I was also very sad to read that the Wawona tree had fallen, as it too has been a lifelong dream of mine to find it and visit it. I still will I'm sure, well, the log anyways. It's in Yosemite after all, I feel kind of silly for being "just there" and not knowing. I did indeed see that wiki link to the Chandelier Tree! I was just talking to skorzy today about how I've never been through really NORTH California outside of visiting family in Shasta, and that we should make a trip there at some point. I will definitely have to add it to my list :)
shoomlah From: shoomlah Date: September 20th, 2010 04:53 pm (UTC) (Link)
I was just about to post the chandelier tree, actually! Totally worth checking out Redwood National Park if you ever have time- it has a completely different feel to it's giant trees. All temperate rainforest and ferns, very pretty. :)

http://en.wikipedia.org/wiki/Fern_Canyon CANYON FULL OF FERNNNSSSS SO PRETTY

-C
thornwolf From: thornwolf Date: September 20th, 2010 05:07 pm (UTC) (Link)
Oh heck yes I am SO going now :D
anuvia From: anuvia Date: September 20th, 2010 09:40 pm (UTC) (Link)
Haha! Inland Empire, YEAAAH. I'm out in Murrieta, myself. Lots of nothing out here, aside from an abandon mill (which has it's own charm too).

I've always wanted to hit up Joshua Tree, and especially that diner haha. I will get a picture with those dinos someday, come hell or high water, haha.

I've always wanted to take a road trip across the country and hit up all the silliest little pieces of Americana on the way, starting with that diner and then the Wigwam Hotel (I freaked when you posted about it before, haha). I'd love to take Route 66 as much as possible for history's sake, and just see it all. The problem is, that's a pricey trip so I'm focusing on California for now, especially considering it has so very much to offer.

But heck yeah! If you wouldn't mind sharing your list of awesome stuff to do and see in Joshua Tree, I would be very grateful!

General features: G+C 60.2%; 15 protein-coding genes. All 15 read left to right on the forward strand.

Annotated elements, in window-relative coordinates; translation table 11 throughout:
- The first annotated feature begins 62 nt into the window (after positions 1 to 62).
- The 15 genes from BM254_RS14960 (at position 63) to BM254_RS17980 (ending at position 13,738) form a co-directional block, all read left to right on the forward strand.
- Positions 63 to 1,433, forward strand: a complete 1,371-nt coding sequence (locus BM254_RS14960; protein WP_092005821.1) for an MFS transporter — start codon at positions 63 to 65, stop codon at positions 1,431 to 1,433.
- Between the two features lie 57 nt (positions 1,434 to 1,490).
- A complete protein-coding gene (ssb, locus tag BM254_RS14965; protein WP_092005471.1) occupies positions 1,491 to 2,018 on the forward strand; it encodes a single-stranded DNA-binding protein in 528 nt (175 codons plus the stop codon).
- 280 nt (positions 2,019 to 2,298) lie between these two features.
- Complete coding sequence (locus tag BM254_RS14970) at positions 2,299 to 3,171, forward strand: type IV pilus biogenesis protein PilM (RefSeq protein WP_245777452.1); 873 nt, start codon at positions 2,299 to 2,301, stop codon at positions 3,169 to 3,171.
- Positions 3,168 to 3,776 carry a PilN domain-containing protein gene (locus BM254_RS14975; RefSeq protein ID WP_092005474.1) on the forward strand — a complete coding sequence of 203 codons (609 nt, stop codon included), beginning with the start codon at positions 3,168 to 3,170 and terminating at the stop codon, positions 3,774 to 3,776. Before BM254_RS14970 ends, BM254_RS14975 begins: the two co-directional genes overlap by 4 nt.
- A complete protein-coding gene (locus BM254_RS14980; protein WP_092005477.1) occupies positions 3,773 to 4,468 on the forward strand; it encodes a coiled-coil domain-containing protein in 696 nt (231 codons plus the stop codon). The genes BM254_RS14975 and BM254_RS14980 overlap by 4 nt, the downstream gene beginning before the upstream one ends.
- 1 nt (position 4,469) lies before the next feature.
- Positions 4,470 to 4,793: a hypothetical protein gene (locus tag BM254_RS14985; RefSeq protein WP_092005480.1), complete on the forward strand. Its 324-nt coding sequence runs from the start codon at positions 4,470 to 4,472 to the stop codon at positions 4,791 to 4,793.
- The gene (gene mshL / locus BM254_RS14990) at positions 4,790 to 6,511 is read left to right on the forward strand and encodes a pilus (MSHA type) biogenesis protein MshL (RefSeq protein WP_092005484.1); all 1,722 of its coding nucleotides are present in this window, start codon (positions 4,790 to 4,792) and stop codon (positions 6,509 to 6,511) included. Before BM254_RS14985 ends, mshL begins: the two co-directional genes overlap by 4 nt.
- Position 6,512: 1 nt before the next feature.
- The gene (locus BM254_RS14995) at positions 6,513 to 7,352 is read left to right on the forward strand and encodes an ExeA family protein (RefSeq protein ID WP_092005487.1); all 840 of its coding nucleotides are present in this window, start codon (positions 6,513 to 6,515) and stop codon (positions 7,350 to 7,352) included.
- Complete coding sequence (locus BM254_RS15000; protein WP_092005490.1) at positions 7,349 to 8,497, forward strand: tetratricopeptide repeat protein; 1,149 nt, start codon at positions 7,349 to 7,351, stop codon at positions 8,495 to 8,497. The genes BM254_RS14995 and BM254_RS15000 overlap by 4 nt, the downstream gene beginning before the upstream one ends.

Again, thanks for sharing all the photos and experience <3
thornwolf From: thornwolf Date: September 20th, 2010 09:52 pm (UTC) (Link)
Sure! What's your email? I'll consult skorzy and send you a writeup :)

I used to live off of California Oaks myself. There really is nothing to do there unless you go to Temecula or Riverside >_< But I admit I didn't explore too much of it.
(Deleted comment)
thornwolf From: thornwolf Date: September 20th, 2010 04:29 pm (UTC) (Link)
You should! I'd like to camp in SNP sometime. It wasn't in the cards this time just because of time constraints (though we did think about it, the thought of dragging out that HUGE tent again also wasn't very appealing...next time...when we have a new tent I'm sure)
chenneoue From: chenneoue Date: September 20th, 2010 02:31 pm (UTC) (Link)
Wow. It's so beautiful out there. :o And those trees are awesome, the colors and textures... :)
thornwolf From: thornwolf Date: September 20th, 2010 04:28 pm (UTC) (Link)
I really wish we could go off the trail so I could touch one of the live ones but I can totally understand why we weren't allowed to. Anywhere that wasn't blocked off, assholes have carved their names into stuff, including the shelter log ;/

Fortunately skorzy's camera has a really great zoom :3
chenneoue From: chenneoue Date: September 20th, 2010 08:24 pm (UTC) (Link)
Idiots... why don't they go do that to their own tree... oie. On a positive note: Thank goodness for good equipment! :D
marurun From: marurun Date: September 20th, 2010 06:40 pm (UTC) (Link)
Those are some BIG TREES. Wow. Also, the pavement spot Skorzy is standing on makes me think of Indiana Jones. I don't know why, it just reminds me of the Last Crusade for some reason. XD
was1 From: was1 Date: September 21st, 2010 02:43 am (UTC) (Link)
I remember the redwoods from a family trip in 1980 or 1981. They're really impressive!

Hmmm, we have a picture and I remember driving through another one of those tunnel trees, but it's not the shot you have and it would've been after the other one fell down, so there must be another one somewhere.
12 comments or Leave a comment